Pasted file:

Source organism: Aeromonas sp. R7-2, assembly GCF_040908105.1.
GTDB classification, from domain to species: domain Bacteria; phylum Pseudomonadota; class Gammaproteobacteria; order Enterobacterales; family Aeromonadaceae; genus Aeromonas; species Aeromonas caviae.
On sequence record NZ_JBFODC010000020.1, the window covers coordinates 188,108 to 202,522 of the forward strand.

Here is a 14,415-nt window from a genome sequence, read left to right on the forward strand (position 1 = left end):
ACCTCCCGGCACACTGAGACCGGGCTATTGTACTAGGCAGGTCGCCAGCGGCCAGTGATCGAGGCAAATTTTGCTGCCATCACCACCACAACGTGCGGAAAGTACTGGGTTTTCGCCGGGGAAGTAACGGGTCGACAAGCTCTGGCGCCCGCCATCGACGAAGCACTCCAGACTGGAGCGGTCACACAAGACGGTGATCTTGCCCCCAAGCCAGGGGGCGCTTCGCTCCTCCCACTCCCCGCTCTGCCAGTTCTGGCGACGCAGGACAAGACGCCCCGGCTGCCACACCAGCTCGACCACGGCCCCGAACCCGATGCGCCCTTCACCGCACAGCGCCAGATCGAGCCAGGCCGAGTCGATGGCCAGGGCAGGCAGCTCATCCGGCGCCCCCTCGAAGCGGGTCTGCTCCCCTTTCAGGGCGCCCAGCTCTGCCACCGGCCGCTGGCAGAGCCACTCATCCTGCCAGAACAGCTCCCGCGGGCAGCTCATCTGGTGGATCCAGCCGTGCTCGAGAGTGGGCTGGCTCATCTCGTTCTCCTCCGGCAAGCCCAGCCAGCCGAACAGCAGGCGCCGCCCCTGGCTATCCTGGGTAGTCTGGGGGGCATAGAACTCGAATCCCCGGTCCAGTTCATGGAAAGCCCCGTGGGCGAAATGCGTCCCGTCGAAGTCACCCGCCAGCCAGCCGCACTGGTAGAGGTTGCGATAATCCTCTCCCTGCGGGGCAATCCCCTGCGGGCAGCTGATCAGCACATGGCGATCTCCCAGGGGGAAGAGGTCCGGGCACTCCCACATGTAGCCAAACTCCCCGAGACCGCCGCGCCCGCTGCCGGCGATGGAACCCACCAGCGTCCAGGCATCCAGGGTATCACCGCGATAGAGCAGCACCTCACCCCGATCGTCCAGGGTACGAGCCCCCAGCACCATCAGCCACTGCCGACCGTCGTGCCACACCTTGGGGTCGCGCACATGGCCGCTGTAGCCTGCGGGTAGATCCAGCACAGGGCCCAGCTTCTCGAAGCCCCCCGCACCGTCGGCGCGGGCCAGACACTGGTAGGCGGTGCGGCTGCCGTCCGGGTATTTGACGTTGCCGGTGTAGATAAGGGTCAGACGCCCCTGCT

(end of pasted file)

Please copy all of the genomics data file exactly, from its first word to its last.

Source organism: Aeromonas sp. R7-2, assembly GCF_040908105.1.
GTDB classification, from domain to species: domain Bacteria; phylum Pseudomonadota; class Gammaproteobacteria; order Enterobacterales; family Aeromonadaceae; genus Aeromonas; species Aeromonas caviae.
On sequence record NZ_JBFODC010000020.1, the window covers coordinates 188,108 to 202,522 of the forward strand.

Here is a 14,415-nt window from a genome sequence, read left to right on the forward strand (position 1 = left end):
ACCTCCCGGCACACTGAGACCGGGCTATTGTACTAGGCAGGTCGCCAGCGGCCAGTGATCGAGGCAAATTTTGCTGCCATCACCACCACAACGTGCGGAAAGTACTGGGTTTTCGCCGGGGAAGTAACGGGTCGACAAGCTCTGGCGCCCGCCATCGACGAAGCACTCCAGACTGGAGCGGTCACACAAGACGGTGATCTTGCCCCCAAGCCAGGGGGCGCTTCGCTCCTCCCACTCCCCGCTCTGCCAGTTCTGGCGACGCAGGACAAGACGCCCCGGCTGCCACACCAGCTCGACCACGGCCCCGAACCCGATGCGCCCTTCACCGCACAGCGCCAGATCGAGCCAGGCCGAGTCGATGGCCAGGGCAGGCAGCTCATCCGGCGCCCCCTCGAAGCGGGTCTGCTCCCCTTTCAGGGCGCCCAGCTCTGCCACCGGCCGCTGGCAGAGCCACTCATCCTGCCAGAACAGCTCCCGCGGGCAGCTCATCTGGTGGATCCAGCCGTGCTCGAGAGTGGGCTGGCTCATCTCGTTCTCCTCCGGCAAGCCCAGCCAGCCGAACAGCAGGCGCCGCCCCTGGCTATCCTGGGTAGTCTGGGGGGCATAGAACTCGAATCCCCGGTCCAGTTCATGGAAAGCCCCGTGGGCGAAATGCGTCCCGTCGAAGTCACCCGCCAGCCAGCCGCACTGGTAGAGGTTGCGATAATCCTCTCCCTGCGGGGCAATCCCCTGCGGGCAGCTGATCAGCACATGGCGATCTCCCAGGGGGAAGAGGTCCGGGCACTCCCACATGTAGCCAAACTCCCCGAGACCGCCGCGCCCGCTGCCGGCGATGGAACCCACCAGCGTCCAGGCATCCAGGGTATCACCGCGATAGAGCAGCACCTCACCCCGATCGTCCAGGGTACGAGCCCCCAGCACCATCAGCCACTGCCGACCGTCGTGCCACACCTTGGGGTCGCGCACATGGCCGCTGTAGCCTGCGGGTAGATCCAGCACAGGGCCCAGCTTCTCGAAGCCCCCCGCACCGTCGGCGCGGGCCAGACACTGGTAGGCGGTGCGGCTGCCGTCCGGGTATTTGACGTTGCCGGTGTAGATAAGGGTCAGACGCCCCTGCT